These are generic logarithmic charts from his base model. On the left, we see the number of deaths after 60 days (bright red), 150 days (dark red) and 300 days (black) versus % effectiveness of intervention, for the base case of the (then) typical (outside China) doubling time 4 days, with intervention on day 30 (in the UK it (the lockdown) was on Day 51, March 23rd).

On the right, we see the number of deaths after 60 days (bright red), 150 days (dark red) and 300 days (black) versus the time of intervention, for the base case, doubling time 4 days, and intervention effectiveness 70 %.

Since the UK intervention on March 23rd, I feel that the intervention effectiveness has been quite good overall, so 85% and 90% don’t seem unreasonable options for the UK model.

For our UK intervention timing, the jury is out as to whether this was too late, or if an earlier intervention might have seen poorer compliance (effectiveness). The Government made the case (based on behavioural science, I believe) that the UK public would tire of lockdown, and therefore wanted to save lockdown for when they felt it would really be needed, to have its maximum effect nearer to when any peak in cases might have swamped the NHS.

The point in this section is to illustrate the sensitivity of outcomes to earlier choices of actions, modelled by such mathematical models; such models being the basis of some of the scientific advice to the UK Government (and other Governments).

Epidemic decline and multiple peak issues

A full discussion of the following points can be seen in Alex’s paper at

Alex had run his generic model (population 100m, with 100 infected, 10 sick and 1 seriously sick on day 1) for a couple of scenarios, in slow, medium and fast growth modes: one, that represented a “herd immunity approach” (which turns out not to be effective unless there is already a pharmaceutical treatment to reduce the number of infective people); and two, a “flattening the curve” approach, which modelled reducing the infectivity, but NOT controlling the disease (i.e. R0 still well above 1), which delays the peak, but still swamps the healthcare system, and allows very large numbers (about 2/3 of the base model numbers) of deaths.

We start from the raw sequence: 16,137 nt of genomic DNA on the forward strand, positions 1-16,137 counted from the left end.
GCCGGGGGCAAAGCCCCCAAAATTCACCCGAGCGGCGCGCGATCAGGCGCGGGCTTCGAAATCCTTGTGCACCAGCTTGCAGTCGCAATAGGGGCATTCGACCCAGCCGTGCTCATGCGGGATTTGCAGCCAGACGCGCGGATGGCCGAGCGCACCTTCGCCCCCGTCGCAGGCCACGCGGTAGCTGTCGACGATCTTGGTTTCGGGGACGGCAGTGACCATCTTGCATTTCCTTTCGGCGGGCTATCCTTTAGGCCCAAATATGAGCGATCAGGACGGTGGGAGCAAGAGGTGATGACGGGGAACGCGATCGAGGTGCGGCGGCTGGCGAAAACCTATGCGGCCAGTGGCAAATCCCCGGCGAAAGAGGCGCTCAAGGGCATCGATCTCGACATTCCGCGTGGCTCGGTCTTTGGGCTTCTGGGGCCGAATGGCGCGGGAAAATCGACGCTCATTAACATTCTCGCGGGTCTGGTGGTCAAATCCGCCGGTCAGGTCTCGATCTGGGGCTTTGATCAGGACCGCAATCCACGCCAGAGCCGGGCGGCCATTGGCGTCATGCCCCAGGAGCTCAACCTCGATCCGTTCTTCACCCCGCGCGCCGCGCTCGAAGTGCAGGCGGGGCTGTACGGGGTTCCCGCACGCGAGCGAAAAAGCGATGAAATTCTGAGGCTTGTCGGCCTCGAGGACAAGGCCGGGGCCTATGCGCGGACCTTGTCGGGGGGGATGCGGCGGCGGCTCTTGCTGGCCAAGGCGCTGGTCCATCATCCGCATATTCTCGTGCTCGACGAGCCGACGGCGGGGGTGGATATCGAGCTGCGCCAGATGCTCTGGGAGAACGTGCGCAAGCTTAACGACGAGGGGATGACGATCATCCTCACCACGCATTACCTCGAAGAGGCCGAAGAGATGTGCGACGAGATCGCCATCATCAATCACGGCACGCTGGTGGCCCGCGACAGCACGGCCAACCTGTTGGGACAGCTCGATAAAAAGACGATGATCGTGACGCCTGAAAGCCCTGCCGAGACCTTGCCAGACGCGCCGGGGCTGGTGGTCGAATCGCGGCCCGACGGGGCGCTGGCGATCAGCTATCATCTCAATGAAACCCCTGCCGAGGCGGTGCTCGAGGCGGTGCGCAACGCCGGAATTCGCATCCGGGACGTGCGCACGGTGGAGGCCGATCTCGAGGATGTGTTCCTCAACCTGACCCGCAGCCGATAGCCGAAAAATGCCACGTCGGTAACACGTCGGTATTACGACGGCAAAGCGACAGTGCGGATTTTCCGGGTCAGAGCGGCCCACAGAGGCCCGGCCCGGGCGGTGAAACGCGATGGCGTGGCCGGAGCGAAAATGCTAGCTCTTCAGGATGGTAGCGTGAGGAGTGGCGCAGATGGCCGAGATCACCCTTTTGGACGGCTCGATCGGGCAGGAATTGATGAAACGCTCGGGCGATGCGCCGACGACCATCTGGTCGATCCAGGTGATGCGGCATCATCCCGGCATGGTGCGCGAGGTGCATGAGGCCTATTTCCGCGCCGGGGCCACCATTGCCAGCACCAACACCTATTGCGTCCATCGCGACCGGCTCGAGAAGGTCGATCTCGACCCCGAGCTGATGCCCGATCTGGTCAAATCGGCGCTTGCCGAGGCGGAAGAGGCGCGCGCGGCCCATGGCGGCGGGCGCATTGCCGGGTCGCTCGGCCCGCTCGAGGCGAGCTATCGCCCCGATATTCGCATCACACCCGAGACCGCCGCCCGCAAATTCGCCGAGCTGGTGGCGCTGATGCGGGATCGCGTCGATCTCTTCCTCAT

This must have been the kind of advice the UK Government were getting in mid-March, because these approaches were demoted as the principal mechanisms in the UK (no more talk of herd immunity), in favour of the lockdown intervention on March 23rd.

What next after lockdown?

The following charts (from Alex’s paper) show the outcomes, in this generic case, for an intervention (in the form of a lockdown) around day 30 of the epidemic.

Starting from the base case, it is assumed that drastic social distancing measures are taken on day 30 that reduce R0 to below 1. It is assumed that the value of k11 (the starting infectivity) is reduced by 70 % (i.e., from 0.25 per day to 0.075 per day, equivalent to R0 decreasing from 2.82 to 0.85).

On the left chart, we see: Uninfected (black), all Infected (blue) and Deceased (red) people versus time. Base case, doubling time 4 days, intervention on day 30 with 70 % effectiveness.

On the right chart, we see Incubating (blue), Sick (yellow), Seriously Sick (brown), Recovering (green) and Deceased (red) people versus time. Base case, doubling time 4 days, intervention on day 30 with 70 % effectiveness.

Conclusions for lockdown

What is clear from these charts is that the decline of an epidemic is MUCH slower than its growth.

This has important repercussions for any public health policy aiming to save lives. Even seven months into this generic modelled intervention, the number of infected is comparable to the number of infected two and a half weeks before the intervention.

On the basis of these simulations, terminating the intervention would immediately relaunch the epidemic. The intervention would need to be maintained until the population can be vaccinated on a large scale.

This difficulty is at the heart of the debate right now about how and when UK (or any) lockdown might be eased.

This debate is also conducted in the light of the Imperial and Harvard modelling concerting the cyclical behaviour of the epidemic in response to periodic and partial relaxations of the lockdown.

This is where the two parts of the discussion in this blog post come together.